The Terminator (1984) cost $6.4 million to make, and for Terminator 2 (1991) the special effects budget alone cost more than double that, clocking in at around $15-$17 million. The whole film cost $94–102 million, making it the most expensive movie ever made at the time. Much of the effects budget went to the liquid metal CGI form of the T-1000 (Robert Patrick).

Writer and director James Cameron wanted to include the T-1000 in the original movie, but the technology wasn’t up to scratch (nor was the budget). But he knew it was possible after working with ILM for the water alien in The Abyss (1989).

Cameron told ILM that he wanted to do something similar but that it would be “metallic, so you didn’t have the translucency issues.” Although he did admit that there would be “surface reflectivity issues.” The Abyss hadn’t performed as desired, and Tom Sherak, who ran distribution for Fox, griped, “Who would have known that we made a $60 million movie that was just a test run for Terminator 2?”

Forty-two CGI shots were created for T2, but while it’s known for these innovative effects, there were actually far more practical effects used. For instance, the frozen T-1000 shot and shattered by Arnold Schwarzenegger’s T-800 was a model created by Stan Winston.[6]

4 Sean Connery Wasn’t Supposed to Be in Time Bandits

🚩 SEAN CONNERY in TIME BANDITS (1981) Dir. Terry Gilliam

When Monty Python members Terry Gilliam and Michael Palin were writing Time Bandits (1981), they wanted Agamemnon to be played by a famous actor as a surprise. They knew Sean Connery would be perfect but thought they’d never get him in their small movie. So, in the script, they jokingly wrote, “He reveals himself to be none other than Sean Connery or an actor of equal or cheaper stature.” But it turned out Connery was a Python fan and took the part.

Connery proved to be a boon when making the film. Gilliam hadn’t shot a movie in a few years and was floundering on day one when Connery stepped in and told him what shots to get. “He literally saved my ass,” Gilliam recalls.

Connery also made the ending of the film extra special. He wanted to play the fireman at the end and was in England for one day to meet with his accountant. “I managed to get him to come out the middle of nowhere to just put on a fireman’s helmet, wink, get in the truck, and go,” Gilliam says. “And it ended up this brilliant ending that wouldn’t have been there if it hadn’t been for Sean and his tax problems.”[7]

3 Replacing Crispin Glover in Back to the Future Part II Led to a Lawsuit

The McFlys of the Future | Back To The Future II (1989) | Screen Bites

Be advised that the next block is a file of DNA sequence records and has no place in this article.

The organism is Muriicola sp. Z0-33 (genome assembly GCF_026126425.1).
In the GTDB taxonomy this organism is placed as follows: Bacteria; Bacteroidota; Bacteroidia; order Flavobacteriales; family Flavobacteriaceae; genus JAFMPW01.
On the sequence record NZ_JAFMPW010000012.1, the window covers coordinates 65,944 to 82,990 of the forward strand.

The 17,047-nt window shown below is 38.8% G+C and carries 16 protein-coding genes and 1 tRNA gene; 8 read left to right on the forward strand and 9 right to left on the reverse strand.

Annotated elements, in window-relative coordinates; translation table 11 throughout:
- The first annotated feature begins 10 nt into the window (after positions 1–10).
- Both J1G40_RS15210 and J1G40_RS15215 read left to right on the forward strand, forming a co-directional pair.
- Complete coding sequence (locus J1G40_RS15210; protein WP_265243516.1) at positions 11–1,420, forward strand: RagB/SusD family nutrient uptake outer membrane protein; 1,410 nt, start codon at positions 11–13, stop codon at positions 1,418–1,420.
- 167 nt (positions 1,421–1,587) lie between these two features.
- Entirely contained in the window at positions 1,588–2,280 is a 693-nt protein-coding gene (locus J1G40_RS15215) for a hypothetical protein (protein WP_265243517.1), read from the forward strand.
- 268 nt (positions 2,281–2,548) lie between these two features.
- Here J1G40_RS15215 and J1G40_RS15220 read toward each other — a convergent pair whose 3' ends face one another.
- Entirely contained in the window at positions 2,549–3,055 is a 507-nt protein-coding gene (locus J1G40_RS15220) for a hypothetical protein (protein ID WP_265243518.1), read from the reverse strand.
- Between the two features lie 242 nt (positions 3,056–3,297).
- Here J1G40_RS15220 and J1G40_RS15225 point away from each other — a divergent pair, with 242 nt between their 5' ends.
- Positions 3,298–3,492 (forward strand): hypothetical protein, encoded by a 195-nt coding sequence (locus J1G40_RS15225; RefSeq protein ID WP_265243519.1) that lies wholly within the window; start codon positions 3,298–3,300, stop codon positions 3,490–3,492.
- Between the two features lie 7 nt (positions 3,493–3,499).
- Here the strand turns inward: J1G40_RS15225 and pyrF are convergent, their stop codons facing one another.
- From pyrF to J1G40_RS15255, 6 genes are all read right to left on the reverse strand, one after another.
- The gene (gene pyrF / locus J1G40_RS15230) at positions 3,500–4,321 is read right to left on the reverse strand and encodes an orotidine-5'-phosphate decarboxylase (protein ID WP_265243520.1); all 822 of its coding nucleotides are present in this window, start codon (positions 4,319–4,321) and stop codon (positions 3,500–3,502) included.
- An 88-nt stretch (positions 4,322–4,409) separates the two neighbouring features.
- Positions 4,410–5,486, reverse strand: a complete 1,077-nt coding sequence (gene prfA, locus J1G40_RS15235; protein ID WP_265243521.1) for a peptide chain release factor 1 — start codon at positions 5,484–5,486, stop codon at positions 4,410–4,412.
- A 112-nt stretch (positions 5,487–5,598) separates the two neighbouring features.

Crispin Glover refused to reprise his role as George McFly in Back to the Future Part II (1989) for two reasons. One issue was that Glover was offered less than half of what Lea Thompson and Tom Wilson, who had similar-sized roles, were being paid. Then there was the fact that he disliked the first movie ending with the McFlys becoming rich because, in his words, “it basically makes the moral of the movie that money equals happiness.”

Director Robert Zemeckis and writer Bob Gale came up with an inventive way to replace Glover. They took molds of his face that were created for the old age make-up from the first movie and made prosthetics to attach to replacement actor Jeffrey Weissman. They also used camera angles to obscure his face. However, according to Thompson, George hanging upside down from a futuristic contraption was intended as punishment for Glover “because they were so mad at him for not hitting his marks” in the first movie.

Glover filed a lawsuit against Universal for using his likeness without permission. Universal decided to settle (reportedly for $760,000), and the case helped lead to tighter regulations to prevent filmmakers from mimicking actors.[8]

2 Groundhog Day Originally Featured a Twist Ending

Bill Murray Is Perfect in Groundhog Day | Movieclips

In screenwriter Danny Rubin’s first draft of Groundhog Day (1993), the story was going to begin in the middle and end with a twist. The audience would see Phil (Bill Murray) go through his day knowing everything that was going to happen, and then a voiceover from Phil would reveal that he is trapped in a time loop. But when director Harold Ramis was doing rewrites, development executive Whitney White pointed out that “most of the audience will feel cheated if they don’t see his reaction to the onset of the time warp.”

The filmed ending has Phil wake up next to Rita (Andie MacDowell) to show that his time loop is broken. Rubin explains that in his original script, “A second later, Rita is out of there. She can’t wait to leave. And it turns out that she’s been reliving February 3 over and over again.” This would be paired with “a Rita voiceover. So the movie actually switches point of view from his voiceover to hers.”[9]

1 Actors Believed a Character Switch in Bill and Ted’s Excellent Adventure

Bill & Ted’s Excellent Adventure Official Trailer #1 – Keanu Reeves Movie (1989) HD

It’s hard to imagine anyone other than Alex Winter as Bill S. Preston, Esquire, and Keanu Reeves as “Ted” Theodore Logan. However, the actors initially thought they were playing the opposite parts in Bill and Ted’s Excellent Adventure (1989). In 2013, an interviewer mistakenly thought that Reeves played Bill. After hilariously responding, “You just lost all of your cred, dude,” the actor revealed that he once thought he was playing Bill. “Alex and I both, once we heard that we got the roles, thought we were playing the other guy’s role,” he said. They only found out about the mix-up once they showed up at wardrobe fittings.

It’s understandable that Winter and Reeves would be confused about which characters they were playing, given the fact that their chemistry in the waiting room led to them pairing up and then auditioning together to read for both parts.[10]

fact checked by Darci Heikkinen